3 reasons to protect your business against insider attacks


February 16, 2017

Check the business news these days and chances are you’ll hear about some new cybercrime threat, like phishing attacks that zero in on CEOs or specialized ransomware targeting personal data-rich organizations like hospitals. No wonder so many entities are investing in security technology to keep intruders out.

But what happens if the threat is coming from within?

Insider threats to data security are on the rise, and IBM recently reported that more than half (55%) of cyberattackers are insiders. But that’s not to say your organization is crawling with cybercriminals. In fact, a number of these insiders – 23.5% – have no ill intent at all and are putting data at risk accidentally or unknowingly.

That said, insider attacks can wreak havoc on an organization regardless of whether their intent is malicious or benign. To keep this from happening to your business, the first step is knowing what you’re dealing with. So, let’s start with three troubling facts about the insider threat to your data, as well as information on what you can do to protect yourself.

1.) Insider attacks can be costly

According to a 2016 Ponemon Institute survey, insider incidents cost companies an average of $4.3 million a year. The survey also found that the average cost per incident for a certain type of malicious breach was more than double that of a breach caused by simple carelessness or negligence.

The costs associated with insider attacks are numerous, ranging from investigation of and remediation for a specific incident to the broader loss of business that can follow a data breach. The exact numbers and consequences depend on the nature and extent of the breach.

For example, the cost to pay customer claims associated with leaked credit card numbers may be steep, but it is also finite. However, the cost of lower sales that often follow such a breach isn’t as easily calculable.

What you can do: Take an informed approach to investing in cybersecurity protections against insider threats. Calculate the potential costs of a breach and consider your options from there. As the old saying goes, an ounce of prevention is worth a pound of cure.


2.) Insider threats are hard to spot

One of the most troubling aspects of insider attacks is that they can be much more difficult to detect than external ones, as the employees or contractors causing them have legitimate access to the systems being compromised. As a result, insider threats may go unnoticed for a long time.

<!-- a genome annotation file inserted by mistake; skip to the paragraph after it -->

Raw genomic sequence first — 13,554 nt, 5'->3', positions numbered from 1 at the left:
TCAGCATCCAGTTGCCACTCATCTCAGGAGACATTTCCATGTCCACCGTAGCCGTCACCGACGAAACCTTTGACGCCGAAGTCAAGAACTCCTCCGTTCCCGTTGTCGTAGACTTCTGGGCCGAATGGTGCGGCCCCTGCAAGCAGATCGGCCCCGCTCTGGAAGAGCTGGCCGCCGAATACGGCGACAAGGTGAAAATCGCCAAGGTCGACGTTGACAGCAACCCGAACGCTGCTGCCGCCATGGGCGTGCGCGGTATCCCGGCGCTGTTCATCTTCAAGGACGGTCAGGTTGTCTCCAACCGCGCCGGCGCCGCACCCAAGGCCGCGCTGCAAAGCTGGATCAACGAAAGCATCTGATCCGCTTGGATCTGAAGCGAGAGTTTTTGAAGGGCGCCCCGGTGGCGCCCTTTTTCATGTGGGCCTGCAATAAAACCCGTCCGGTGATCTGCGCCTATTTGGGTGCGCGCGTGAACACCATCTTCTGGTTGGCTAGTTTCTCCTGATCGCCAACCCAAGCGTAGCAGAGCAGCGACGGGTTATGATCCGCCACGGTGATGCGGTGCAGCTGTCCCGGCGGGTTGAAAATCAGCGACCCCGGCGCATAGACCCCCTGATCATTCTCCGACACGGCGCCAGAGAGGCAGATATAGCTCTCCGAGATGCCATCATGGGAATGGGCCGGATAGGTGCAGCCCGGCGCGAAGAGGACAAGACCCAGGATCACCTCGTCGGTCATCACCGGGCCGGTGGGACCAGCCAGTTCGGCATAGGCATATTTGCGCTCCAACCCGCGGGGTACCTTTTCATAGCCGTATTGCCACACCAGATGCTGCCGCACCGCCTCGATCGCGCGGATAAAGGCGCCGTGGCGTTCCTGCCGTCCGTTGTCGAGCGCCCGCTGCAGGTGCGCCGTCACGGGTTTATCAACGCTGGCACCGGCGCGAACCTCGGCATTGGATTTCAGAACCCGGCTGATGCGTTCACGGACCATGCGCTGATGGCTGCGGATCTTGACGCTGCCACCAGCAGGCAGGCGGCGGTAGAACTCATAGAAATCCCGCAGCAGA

It’s not only malicious attackers who pose this problem. Sure, these individuals can elude detection by tampering with monitoring systems or finding other ways to bypass security measures and cover their tracks, but sooner or later, they’re likely to slip up. Not so with the benign users who may not even know there’s a problem, much less that they’re responsible. As a result, it may take even longer to realize something is going on in such cases.

What you can do: Educating employees and contractors about security policies and practices is one of the most important steps you can take to guard against insider risk. Although this approach won’t protect against malicious activity, it will reduce the likelihood of someone accidentally putting data at risk.

3.) Privileged users present the biggest problem

You might think privileged users (trusted employees with high-level access to your organization’s data assets) are the last people you need to worry about. However, the more access to data an employee has, the greater the risk there is. When acting maliciously, privileged users pose a threat because they can more easily access systems and networks, make changes and get around controls meant to reduce risk. Even if they don’t intend to harm the company, the fact that privileged users have a lot more to expose than most of your employees makes them especially vulnerable to malware or other external attacks.

What you can do: Adopt and enforce best practices for privileged users (e.g. always logging out of sensitive systems), and talk to your IT provider about privileged account management technologies to help keep these individuals from intentionally or accidentally compromising data.

Contact MyITpros to find out more about your organization’s vulnerability to insider threats and learn how to create a strategy to protect yourself.

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